Maine Sen. Olympia Snowe’s announcement yesterday that she would not seek re-election shocked even close insiders.
“To say a nuclear blast went off in Maine politics would be an understatement,” one source said. “This is a lot of chaos for both parties to manage here.”
So why did she decide to get out so abruptly?
Snowe’s decision to forgo another run may well have been brought on by her recent participation in the Maine caucuses (a two-week process, where the candidates actually travel around the state). One source tells me she seemed “defensive” about her record when addressing the caucuses.
The Bangor Daily News reported: “She was booed by some attending a Republican caucus in Bangor earlier this month.”
“She got the shit kicked out of her in the caucuses by the Ron Paul people,” adds one of my sources.
To give you an idea of how things went, here is another news report from February 19:
During one of his recent stops in Maine, Paul’s state campaign chairman drew cheers when he told 2,000 supporters on a wintry day in Lewiston that it was time for “Snowe removal.”
Snowe, for her part, doesn’t like to be pigeonholed. She considers herself a fiscal conservative while she’s moderate on social issues such as abortion.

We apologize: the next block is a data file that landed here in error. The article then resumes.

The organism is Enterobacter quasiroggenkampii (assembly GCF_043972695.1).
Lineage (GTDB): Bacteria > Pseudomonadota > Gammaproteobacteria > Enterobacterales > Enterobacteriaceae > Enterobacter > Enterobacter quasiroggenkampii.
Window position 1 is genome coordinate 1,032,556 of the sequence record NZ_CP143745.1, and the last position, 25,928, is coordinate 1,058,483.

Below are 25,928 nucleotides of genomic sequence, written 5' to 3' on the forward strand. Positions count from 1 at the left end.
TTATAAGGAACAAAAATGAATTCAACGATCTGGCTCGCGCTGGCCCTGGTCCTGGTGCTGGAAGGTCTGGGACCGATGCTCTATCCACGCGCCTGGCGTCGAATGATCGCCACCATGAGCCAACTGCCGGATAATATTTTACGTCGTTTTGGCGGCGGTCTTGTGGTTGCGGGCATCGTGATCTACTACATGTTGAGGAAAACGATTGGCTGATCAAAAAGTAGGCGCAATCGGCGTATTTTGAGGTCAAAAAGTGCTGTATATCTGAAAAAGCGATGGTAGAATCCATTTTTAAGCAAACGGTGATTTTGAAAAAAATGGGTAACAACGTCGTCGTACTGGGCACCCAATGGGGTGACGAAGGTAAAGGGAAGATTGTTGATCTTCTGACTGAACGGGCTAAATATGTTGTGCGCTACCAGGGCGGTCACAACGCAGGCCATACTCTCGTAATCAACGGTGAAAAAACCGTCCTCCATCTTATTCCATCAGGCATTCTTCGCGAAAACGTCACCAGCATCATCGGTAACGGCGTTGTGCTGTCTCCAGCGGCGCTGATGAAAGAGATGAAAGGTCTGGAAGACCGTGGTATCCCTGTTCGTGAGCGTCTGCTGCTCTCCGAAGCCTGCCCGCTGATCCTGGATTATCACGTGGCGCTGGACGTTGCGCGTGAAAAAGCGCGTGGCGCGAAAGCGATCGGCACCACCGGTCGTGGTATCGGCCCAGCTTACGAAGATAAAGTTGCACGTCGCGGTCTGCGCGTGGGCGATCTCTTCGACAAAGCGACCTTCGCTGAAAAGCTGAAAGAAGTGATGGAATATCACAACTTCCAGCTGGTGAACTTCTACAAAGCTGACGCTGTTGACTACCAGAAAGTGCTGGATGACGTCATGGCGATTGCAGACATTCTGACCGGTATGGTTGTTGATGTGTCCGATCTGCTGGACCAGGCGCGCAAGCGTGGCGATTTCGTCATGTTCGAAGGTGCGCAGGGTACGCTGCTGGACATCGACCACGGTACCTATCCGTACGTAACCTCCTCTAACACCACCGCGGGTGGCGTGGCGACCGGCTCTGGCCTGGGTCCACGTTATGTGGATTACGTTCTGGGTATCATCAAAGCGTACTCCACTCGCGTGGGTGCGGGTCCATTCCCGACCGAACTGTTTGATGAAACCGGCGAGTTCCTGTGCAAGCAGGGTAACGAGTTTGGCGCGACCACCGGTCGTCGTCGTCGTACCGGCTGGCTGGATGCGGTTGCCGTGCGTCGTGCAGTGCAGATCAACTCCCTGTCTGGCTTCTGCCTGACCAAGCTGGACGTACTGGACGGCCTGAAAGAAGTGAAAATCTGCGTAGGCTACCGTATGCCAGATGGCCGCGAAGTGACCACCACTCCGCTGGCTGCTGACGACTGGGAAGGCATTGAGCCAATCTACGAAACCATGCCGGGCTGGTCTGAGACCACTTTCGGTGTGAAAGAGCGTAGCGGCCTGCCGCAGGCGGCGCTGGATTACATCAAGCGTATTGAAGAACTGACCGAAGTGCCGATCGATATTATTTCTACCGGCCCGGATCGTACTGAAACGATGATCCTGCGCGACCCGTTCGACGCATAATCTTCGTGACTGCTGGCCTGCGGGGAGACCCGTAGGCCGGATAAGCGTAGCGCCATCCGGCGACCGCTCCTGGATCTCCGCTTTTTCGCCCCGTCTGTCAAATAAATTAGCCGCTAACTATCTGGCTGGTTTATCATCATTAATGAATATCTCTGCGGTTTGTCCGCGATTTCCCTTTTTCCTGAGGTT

“While we may have differences, the undeniable common denominator that binds us is the traditional Republican principles of personal responsibility and limited government,” she said, proclaiming that she’s a lifelong Republican who always has supported fellow Republicans in Maine.
Maine’s Republican Party has undergone a shift to the right that became clear last summer when the tea party commandeered the party platform, going beyond traditional conservative staples to propose abolishing the U.S. Department of Education, sealing the U.S. border and taking steps to eliminate the Federal Reserve.
Is it a coincidence that Snowe decided not to seek re-election, just weeks after being booed at a Republican meeting?
My sources indicate that Snowe was sincere regarding her concern that an “atmosphere of polarization and ‘my way or the highway’ ideologies has become pervasive in campaigns and in our governing institutions.” And it is true that she would have likely won re-election.
Still, it seems likely the primary source of her frustration was the political scene in Maine — not in Washington, DC.